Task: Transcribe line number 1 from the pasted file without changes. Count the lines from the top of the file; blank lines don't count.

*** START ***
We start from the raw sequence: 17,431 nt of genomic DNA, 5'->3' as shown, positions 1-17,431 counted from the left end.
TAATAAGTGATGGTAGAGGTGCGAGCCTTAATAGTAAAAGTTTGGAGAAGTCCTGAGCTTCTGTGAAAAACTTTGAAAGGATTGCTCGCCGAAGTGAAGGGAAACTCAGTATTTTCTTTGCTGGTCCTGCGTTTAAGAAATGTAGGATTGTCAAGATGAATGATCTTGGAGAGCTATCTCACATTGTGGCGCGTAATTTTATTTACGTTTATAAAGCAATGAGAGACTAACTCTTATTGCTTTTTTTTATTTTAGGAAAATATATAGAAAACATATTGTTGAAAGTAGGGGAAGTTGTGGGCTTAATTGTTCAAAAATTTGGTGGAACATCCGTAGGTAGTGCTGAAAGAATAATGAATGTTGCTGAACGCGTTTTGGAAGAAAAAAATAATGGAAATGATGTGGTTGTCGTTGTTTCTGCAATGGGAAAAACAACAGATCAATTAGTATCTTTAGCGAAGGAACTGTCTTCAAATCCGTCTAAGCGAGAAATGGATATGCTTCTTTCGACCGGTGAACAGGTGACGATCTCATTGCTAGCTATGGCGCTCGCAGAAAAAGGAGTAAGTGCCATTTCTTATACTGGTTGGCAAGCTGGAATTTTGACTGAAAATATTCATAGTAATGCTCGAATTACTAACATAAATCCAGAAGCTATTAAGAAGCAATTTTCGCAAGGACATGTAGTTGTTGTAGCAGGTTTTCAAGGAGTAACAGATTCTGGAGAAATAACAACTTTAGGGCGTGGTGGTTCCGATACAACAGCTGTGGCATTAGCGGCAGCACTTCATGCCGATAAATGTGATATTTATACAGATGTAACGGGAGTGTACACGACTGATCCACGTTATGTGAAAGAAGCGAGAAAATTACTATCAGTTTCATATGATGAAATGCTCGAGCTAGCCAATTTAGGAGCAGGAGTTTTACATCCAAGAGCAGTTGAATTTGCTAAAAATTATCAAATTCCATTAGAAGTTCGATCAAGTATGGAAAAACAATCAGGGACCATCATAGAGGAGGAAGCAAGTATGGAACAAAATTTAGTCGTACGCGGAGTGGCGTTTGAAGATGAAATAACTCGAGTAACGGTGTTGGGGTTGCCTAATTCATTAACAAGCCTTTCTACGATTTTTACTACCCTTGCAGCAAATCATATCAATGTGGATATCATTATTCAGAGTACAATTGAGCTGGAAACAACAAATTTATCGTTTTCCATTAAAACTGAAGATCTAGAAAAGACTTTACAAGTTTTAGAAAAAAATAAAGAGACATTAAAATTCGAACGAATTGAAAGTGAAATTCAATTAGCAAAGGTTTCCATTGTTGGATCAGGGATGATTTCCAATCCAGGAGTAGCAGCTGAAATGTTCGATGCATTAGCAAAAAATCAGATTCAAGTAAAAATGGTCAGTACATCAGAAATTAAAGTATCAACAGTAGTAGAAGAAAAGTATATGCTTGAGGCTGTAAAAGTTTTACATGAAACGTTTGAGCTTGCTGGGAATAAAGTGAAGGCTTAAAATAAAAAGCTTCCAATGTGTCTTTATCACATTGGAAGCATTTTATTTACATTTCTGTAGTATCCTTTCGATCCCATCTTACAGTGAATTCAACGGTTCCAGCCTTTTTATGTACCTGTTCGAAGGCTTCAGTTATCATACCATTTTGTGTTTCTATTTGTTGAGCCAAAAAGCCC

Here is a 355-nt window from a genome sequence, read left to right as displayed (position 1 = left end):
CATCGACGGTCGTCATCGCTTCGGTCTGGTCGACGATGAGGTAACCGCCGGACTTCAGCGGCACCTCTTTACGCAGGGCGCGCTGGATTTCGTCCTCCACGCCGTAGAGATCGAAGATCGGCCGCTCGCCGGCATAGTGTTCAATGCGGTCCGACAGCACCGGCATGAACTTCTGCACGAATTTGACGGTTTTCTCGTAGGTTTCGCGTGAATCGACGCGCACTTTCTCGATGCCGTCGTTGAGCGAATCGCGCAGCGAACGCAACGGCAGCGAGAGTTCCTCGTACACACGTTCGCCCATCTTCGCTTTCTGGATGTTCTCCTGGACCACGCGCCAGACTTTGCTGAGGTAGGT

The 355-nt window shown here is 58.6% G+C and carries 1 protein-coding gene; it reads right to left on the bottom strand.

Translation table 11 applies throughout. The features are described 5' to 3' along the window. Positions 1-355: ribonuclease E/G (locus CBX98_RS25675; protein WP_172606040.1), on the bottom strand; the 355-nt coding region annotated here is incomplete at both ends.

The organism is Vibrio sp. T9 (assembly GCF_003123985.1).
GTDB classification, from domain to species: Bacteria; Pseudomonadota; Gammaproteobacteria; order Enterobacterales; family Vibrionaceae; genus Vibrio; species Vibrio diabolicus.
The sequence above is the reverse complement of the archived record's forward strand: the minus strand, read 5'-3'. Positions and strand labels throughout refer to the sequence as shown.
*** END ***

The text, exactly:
We start from the raw sequence: 17,431 nt of genomic DNA, 5'->3' as shown, positions 1-17,431 counted from the left end.